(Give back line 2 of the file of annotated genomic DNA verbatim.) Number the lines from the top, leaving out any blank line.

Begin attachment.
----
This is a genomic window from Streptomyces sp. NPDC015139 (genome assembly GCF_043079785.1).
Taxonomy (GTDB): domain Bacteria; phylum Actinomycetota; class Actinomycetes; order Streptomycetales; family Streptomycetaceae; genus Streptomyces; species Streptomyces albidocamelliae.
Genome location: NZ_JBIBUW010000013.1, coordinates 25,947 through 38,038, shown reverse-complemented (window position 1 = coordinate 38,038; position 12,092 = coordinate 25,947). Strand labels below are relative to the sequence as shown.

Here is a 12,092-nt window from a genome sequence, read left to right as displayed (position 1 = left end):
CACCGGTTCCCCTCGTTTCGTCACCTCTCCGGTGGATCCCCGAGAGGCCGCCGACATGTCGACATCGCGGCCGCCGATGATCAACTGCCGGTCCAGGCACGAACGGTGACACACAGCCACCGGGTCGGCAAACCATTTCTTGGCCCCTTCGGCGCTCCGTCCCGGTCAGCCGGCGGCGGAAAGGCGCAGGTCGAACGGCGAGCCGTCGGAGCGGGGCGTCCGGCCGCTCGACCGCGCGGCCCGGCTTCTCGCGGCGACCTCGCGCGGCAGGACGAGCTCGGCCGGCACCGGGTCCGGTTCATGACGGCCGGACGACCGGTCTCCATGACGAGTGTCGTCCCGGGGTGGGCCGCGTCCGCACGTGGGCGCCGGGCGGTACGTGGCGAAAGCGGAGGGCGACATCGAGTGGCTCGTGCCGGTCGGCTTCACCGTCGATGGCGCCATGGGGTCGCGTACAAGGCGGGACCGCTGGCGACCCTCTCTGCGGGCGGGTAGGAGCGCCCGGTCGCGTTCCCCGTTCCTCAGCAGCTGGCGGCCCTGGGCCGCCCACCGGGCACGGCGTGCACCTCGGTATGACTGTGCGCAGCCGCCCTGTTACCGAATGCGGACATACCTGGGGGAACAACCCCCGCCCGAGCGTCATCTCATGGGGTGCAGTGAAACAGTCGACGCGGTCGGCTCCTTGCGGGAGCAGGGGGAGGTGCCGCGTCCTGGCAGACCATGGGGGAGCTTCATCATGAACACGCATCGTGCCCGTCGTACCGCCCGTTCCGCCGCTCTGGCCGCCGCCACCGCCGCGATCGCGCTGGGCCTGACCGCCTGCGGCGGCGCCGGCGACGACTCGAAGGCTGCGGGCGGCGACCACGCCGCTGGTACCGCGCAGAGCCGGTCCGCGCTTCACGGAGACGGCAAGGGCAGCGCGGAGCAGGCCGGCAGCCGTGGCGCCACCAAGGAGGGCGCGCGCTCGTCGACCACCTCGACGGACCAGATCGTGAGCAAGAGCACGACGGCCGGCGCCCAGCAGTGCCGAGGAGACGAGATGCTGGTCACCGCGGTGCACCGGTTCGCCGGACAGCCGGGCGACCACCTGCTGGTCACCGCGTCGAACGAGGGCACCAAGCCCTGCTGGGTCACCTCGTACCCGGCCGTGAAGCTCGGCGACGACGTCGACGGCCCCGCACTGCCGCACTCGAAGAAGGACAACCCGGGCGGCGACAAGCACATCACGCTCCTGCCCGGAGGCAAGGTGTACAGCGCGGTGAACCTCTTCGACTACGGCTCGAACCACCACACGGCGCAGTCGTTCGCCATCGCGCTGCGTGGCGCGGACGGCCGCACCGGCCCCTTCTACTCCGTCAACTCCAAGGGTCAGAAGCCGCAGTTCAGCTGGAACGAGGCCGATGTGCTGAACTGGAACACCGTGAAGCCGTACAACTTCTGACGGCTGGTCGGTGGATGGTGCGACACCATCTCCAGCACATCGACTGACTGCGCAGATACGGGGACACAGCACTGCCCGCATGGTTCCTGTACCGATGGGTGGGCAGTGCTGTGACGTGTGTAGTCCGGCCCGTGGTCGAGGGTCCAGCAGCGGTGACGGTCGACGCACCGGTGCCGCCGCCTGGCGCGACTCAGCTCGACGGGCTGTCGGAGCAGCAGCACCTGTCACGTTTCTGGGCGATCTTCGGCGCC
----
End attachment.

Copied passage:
Taxonomy (GTDB): domain Bacteria; phylum Actinomycetota; class Actinomycetes; order Streptomycetales; family Streptomycetaceae; genus Streptomyces; species Streptomyces albidocamelliae.